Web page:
From our point of view, we understand one technical integration has many use cases. Although the integration technology passing data or content is uniform, the application across our customer base will vary for customer to customer. It is important we surround our technical connections with the strategic support expected for any of the native capabilities, all combined to provide the best outcome from customer to customer.

Following on from that, we approach our technical integrations as a partnership, growing and evolving with the partner, and their extended capabilities over time, as well as tessellating with our native product technologies. Being supported through these evolutions of technology—both native and integrated—should form the basis of strategic support you receive.

It would be a misconception to view a technical integration between marketing technology as always a large scale and time-consuming effort resulting in a big red button in each solution which magically connects them. It is important that technology providers are agile in their approach to integrations. There are many types of connection which fall under the banner of integration, it could be a simple as an API connection of data which runs daily to pass new data from into a technology solution from a CRM to facilitate an automation sequence. This would be the other end of the scale to larger white labeled OEM transformation integrations. Both have their place in the conversation around integrations and their importance.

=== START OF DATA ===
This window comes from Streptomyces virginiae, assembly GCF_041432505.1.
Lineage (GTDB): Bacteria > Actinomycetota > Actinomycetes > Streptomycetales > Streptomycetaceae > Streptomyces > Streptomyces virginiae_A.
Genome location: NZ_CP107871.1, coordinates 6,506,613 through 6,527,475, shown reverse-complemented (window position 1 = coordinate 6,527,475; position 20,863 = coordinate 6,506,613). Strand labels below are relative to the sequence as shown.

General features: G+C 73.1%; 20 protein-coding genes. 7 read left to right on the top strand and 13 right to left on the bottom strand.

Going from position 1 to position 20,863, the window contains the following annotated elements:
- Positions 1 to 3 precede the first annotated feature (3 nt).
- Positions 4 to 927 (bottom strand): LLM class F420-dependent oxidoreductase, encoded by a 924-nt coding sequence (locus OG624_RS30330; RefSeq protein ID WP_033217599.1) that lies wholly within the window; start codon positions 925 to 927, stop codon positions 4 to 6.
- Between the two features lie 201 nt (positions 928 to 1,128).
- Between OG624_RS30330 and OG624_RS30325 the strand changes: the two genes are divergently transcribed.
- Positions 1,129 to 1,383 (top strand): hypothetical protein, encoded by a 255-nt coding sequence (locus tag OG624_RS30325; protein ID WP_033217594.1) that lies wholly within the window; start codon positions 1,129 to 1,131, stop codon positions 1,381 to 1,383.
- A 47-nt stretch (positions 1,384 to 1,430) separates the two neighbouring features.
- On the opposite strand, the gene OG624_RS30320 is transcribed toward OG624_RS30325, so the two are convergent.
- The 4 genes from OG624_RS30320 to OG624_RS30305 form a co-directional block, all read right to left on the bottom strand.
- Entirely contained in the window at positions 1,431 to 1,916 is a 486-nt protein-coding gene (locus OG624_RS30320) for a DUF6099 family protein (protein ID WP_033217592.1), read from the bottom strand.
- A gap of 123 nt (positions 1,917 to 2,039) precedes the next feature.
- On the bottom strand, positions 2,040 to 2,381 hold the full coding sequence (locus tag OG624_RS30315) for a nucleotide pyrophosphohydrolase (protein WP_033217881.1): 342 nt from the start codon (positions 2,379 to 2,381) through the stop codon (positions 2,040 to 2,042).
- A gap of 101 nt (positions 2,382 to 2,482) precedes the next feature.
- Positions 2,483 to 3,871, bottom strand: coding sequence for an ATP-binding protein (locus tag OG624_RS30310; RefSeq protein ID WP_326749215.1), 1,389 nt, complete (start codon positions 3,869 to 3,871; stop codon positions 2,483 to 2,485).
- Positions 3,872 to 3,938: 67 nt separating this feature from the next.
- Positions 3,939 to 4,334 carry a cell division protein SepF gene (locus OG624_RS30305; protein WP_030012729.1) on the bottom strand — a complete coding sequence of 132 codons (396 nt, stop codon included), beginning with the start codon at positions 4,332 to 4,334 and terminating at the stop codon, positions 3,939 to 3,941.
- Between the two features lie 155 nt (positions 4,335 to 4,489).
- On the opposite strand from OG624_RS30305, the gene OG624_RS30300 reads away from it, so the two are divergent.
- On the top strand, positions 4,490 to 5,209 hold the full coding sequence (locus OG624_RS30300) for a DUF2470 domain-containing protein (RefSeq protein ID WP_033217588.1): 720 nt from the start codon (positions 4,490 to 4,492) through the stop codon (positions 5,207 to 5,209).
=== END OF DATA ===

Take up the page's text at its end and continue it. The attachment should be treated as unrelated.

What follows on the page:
An obvious benefit (but worth highlighting) of integrated marketing technology is cost-saving, or rather, spending less. Users of marketing technology which is integrated to some level to their parallel technology will reduce costs for both technical set-up and resourcing. Alongside this, you can trust the marketing technology providers to maintain the integration and as we stated above, evolve with the solution.

A recent addition to the integrated family at Upland, Zapier, offers another efficiency (and therefore cost saving) when looking to set-up quick time-to-market data connections using iPaaS. Quite simply, our customers connect to Zapier and in turn Zapier can connect to a myriad of marketing technologies.

There will be very few marketing technology articles written in 2024 without mentioning AI. This is no exception. Marketing technology companies are busy developing tools, integrating with such solutions as ChatGPT and OpenAI. This initial generative AI usage within established marketing technology will come with key security measures built in as caution needs to be exercised when working with new AI tools directly, from data security, content vetting and copyright considerations.

Marketing technology will continue apace to integrate with evolving AI technology landscape with—from the Upland point of view—a clear direction and charter to deliver safe, responsible, iterative AI experiences to remove tasks, not people.

To wrap, it is vital that marketing technologies are embracing the evolving landscapes for their customers, and the landscape of the channels they operate in, to deliver integrated capabilities which help their customers build marketing campaigns which deliver results.